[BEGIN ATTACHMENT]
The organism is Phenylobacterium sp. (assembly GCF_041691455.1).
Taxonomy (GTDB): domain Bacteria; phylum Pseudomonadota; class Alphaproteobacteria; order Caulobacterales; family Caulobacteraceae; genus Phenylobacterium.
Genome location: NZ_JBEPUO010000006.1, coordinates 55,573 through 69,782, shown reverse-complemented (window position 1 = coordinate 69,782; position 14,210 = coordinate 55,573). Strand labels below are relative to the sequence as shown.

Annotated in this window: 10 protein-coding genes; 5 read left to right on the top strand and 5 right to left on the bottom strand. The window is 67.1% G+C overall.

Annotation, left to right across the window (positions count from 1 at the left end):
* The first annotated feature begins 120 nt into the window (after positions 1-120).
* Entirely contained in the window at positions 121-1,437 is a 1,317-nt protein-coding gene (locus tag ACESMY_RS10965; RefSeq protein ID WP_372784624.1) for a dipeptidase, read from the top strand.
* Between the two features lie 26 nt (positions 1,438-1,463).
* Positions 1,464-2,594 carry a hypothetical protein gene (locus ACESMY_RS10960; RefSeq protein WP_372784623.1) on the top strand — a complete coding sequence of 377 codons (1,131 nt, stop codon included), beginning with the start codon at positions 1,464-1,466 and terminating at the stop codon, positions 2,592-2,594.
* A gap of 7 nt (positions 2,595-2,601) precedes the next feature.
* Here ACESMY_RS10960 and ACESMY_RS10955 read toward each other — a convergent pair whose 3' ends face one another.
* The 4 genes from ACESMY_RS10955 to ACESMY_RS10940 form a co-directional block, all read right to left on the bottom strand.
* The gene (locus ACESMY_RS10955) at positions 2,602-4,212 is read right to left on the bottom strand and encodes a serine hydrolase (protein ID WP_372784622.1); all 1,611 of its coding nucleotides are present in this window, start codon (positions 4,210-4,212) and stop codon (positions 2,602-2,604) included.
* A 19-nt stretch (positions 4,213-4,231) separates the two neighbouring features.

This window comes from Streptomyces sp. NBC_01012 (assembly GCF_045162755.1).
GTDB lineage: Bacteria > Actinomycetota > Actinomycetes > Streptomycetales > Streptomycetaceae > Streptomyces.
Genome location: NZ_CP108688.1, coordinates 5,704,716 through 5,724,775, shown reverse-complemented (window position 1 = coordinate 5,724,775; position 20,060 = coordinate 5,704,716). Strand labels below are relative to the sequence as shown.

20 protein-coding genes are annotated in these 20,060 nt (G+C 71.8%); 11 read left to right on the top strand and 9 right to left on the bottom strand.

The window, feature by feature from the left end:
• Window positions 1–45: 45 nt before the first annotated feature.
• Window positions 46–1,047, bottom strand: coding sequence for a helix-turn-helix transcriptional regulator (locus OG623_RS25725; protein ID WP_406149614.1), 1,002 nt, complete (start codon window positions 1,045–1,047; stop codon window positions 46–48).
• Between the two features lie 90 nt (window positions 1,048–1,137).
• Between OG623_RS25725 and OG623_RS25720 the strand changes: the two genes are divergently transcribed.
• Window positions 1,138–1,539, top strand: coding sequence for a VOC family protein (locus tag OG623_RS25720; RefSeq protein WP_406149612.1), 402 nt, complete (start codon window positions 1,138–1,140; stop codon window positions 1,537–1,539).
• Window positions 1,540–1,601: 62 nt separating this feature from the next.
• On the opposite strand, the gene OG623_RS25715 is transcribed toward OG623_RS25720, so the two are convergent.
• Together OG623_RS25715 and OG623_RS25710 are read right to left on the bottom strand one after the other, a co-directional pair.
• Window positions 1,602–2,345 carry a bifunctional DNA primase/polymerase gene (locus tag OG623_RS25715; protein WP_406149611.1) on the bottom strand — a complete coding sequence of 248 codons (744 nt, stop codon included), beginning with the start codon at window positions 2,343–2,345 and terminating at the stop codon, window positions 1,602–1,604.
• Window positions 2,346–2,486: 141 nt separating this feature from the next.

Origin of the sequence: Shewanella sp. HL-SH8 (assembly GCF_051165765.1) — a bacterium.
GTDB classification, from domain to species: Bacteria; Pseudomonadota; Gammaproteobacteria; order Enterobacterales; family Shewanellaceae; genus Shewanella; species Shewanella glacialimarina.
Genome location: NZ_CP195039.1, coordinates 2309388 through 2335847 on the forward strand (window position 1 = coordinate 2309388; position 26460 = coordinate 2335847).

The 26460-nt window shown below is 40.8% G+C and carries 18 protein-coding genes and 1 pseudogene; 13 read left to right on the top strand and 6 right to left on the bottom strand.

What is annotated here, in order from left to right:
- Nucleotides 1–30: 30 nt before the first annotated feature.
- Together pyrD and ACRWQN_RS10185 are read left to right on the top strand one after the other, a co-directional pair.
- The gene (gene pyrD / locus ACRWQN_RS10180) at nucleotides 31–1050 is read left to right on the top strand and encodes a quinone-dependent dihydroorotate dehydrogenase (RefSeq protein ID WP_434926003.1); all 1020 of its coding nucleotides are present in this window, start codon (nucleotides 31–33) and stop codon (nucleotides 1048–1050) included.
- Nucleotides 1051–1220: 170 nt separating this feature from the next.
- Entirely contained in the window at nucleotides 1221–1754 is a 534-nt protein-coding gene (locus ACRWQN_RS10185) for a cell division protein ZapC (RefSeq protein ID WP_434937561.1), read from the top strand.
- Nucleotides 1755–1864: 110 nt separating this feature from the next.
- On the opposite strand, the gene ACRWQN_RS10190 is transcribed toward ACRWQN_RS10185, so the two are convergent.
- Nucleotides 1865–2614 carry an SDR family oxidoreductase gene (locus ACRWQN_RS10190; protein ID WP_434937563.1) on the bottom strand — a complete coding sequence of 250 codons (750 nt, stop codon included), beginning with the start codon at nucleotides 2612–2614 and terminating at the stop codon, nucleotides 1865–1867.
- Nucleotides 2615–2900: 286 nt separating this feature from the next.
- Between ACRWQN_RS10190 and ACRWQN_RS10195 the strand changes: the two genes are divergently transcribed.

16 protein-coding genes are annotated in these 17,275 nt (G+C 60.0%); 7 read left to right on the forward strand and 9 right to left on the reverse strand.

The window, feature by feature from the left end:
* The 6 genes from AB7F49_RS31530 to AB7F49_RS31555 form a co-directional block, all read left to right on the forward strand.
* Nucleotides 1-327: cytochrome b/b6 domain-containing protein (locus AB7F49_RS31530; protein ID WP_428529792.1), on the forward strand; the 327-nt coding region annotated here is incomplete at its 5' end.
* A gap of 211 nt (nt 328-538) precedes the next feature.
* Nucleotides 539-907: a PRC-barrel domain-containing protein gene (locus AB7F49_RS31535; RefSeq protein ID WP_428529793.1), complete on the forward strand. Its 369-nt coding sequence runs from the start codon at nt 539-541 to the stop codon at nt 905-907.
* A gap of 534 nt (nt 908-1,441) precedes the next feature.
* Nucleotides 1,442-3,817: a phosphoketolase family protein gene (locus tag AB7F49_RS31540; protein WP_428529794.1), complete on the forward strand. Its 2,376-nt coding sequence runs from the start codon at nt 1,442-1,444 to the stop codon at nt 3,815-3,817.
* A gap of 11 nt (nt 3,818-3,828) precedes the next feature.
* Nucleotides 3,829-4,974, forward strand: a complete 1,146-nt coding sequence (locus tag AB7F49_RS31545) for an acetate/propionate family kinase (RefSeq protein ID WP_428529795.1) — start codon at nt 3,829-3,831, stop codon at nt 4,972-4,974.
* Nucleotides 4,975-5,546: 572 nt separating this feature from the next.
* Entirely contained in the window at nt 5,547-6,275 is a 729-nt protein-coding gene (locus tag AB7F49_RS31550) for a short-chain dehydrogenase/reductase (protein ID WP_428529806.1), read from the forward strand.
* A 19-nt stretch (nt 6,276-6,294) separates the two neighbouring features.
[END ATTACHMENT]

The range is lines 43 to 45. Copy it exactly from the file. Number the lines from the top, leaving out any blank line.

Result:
- Nucleotides 2615–2900: 286 nt separating this feature from the next.
- Between ACRWQN_RS10190 and ACRWQN_RS10195 the strand changes: the two genes are divergently transcribed.

16 protein-coding genes are annotated in these 17,275 nt (G+C 60.0%); 7 read left to right on the forward strand and 9 right to left on the reverse strand.